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Magazine Repair Kit Co. Sets up GoFundMe to Defend Against San Francisco Lawsuit
ammoland ^ | 9 March, 2017 | Dean Weingarten

Posted on 03/13/2017 5:19:13 AM PDT by marktwain

San Francisco City Attorney Dennis Herrera filed a lawsuit against five out-of-state companies he claims were selling kits, that contain the parts necessary to assemble normal capacity magazines of more than 10 rounds. From cbslocal.com:

SAN FRANCISCO (CBS SF) — San Francisco City Attorney Dennis Herrera Thursday sued five online gun equipment suppliers selling disassembled large-capacity ammunition magazines as “repair kits” in an alleged attempt to get around state laws.

The lawsuit, filed in San Francisco Superior Court, alleges that Badger Mountain Supply, 7.62 Precision, Shooters Plus, LAK Supply and Buymilsurp.com are engaging in unfair or fraudulent business practices and seeks penalties of $2,500 in penalties for each individual violation.

Possession of normal capacity magazines, that had been possessed before January 1, 2000, had been grandfathered in the law.  Magazines do not have serial numbers, so it is very difficult to prove when they were purchased.

California has continued to restrict regular magazine ownership with stricter and stricter laws. There has been little enforcement.  In 2013, Dennis Herrera filed a lawsuit against four companies that sold magazine parts kits.

Last year, California banned the possession of magazines that hold more than 10 rounds, starting in 2017. Some time is given to either convert or get rid of the standard capacity magazines.

It is not clear if unassembled kits containing the parts of standard  capacity magazines, are legally considered the same as the assembled magazines. But the new law may make it illegal to bring such kits into California.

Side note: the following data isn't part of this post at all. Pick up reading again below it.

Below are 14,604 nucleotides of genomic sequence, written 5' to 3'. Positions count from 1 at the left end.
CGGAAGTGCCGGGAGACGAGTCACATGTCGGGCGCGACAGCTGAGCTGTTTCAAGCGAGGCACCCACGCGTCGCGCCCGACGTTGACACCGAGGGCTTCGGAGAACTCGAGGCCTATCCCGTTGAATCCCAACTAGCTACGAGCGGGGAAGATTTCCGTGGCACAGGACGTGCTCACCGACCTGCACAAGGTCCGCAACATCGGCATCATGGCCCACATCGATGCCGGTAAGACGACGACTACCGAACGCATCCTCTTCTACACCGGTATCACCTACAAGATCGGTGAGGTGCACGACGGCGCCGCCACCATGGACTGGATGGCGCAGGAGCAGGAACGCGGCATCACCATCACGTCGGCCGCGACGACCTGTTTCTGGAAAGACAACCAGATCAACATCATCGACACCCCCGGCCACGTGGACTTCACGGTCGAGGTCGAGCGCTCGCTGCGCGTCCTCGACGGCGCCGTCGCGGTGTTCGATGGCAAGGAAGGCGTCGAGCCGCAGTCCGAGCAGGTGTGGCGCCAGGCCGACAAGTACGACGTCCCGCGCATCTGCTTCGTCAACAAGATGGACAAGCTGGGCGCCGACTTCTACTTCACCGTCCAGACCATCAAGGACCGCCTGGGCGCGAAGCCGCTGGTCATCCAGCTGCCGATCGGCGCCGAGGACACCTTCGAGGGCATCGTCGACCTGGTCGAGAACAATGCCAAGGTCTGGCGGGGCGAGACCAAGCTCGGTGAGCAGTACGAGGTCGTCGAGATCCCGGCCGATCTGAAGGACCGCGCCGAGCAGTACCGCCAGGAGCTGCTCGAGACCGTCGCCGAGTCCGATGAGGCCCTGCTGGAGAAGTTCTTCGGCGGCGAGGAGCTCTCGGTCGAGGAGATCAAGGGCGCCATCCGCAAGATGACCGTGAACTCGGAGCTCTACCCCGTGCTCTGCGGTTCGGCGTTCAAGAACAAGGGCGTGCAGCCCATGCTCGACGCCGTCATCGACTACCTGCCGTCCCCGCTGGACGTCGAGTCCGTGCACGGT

If a company is breaking the law, the normal course of action is to charge them with a crime.  Using civil lawsuits allow governments to bypass normal Constitutional protections in criminal cases. They do not need warrants, or probable cause, to file a lawsuit. /p>

(Excerpt) Read more at ammoland.com ...


TOPICS: Crime/Corruption; Government; News/Current Events; US: California
KEYWORDS: banglist; ca; magazines; sanfrancisco
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Using government resources to file civil suits against private parties is a form of lawfare that we are seeing more of. Government prosecutors have the deep pockets of the state; they are not spending their own money. In addition, prosecutors have an extremely high level of immunity. It is nearly impossible to use the legal system to go after them. The Supreme Court has ruled that they can lie, conspire with witnesses to give fraudulent evidence, fie repeated punishing and false prosecutions; and they are immune from counter suit, as long as they stop short of actual court trials.
1 posted on 03/13/2017 5:19:14 AM PDT by marktwain
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To: marktwain